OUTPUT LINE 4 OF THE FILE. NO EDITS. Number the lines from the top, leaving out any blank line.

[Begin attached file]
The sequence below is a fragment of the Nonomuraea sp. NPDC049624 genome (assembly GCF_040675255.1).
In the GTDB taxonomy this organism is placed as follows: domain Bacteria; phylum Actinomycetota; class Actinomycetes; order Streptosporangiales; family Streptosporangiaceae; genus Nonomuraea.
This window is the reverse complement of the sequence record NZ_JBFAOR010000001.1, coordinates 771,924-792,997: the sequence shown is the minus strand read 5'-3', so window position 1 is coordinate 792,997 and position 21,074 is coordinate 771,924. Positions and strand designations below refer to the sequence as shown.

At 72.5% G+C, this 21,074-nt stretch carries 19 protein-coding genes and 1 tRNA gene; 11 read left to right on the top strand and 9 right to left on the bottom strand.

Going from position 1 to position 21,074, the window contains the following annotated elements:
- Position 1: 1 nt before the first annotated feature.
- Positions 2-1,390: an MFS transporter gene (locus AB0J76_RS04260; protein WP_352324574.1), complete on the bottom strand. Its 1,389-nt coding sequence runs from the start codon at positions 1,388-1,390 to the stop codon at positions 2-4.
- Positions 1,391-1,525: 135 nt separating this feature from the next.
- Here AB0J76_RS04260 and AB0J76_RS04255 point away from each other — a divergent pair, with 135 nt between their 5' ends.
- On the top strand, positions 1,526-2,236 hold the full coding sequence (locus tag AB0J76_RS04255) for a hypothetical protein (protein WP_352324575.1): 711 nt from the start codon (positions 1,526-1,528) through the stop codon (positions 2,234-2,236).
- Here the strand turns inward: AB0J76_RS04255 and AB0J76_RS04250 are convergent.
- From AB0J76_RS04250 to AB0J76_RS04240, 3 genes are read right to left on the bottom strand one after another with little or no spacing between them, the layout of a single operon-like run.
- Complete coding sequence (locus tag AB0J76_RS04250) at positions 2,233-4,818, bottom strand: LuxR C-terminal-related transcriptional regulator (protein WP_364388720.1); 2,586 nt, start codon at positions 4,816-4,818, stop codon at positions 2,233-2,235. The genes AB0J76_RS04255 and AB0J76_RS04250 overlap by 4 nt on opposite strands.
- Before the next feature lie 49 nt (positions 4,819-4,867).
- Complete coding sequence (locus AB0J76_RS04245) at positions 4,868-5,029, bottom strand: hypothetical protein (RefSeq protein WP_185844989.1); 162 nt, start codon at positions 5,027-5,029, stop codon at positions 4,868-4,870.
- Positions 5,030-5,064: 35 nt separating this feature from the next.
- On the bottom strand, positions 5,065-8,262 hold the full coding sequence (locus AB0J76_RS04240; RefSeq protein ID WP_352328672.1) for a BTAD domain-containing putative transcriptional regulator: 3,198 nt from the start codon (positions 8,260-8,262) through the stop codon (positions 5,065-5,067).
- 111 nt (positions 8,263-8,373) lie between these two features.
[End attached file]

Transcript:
At 72.5% G+C, this 21,074-nt stretch carries 19 protein-coding genes and 1 tRNA gene; 11 read left to right on the top strand and 9 right to left on the bottom strand.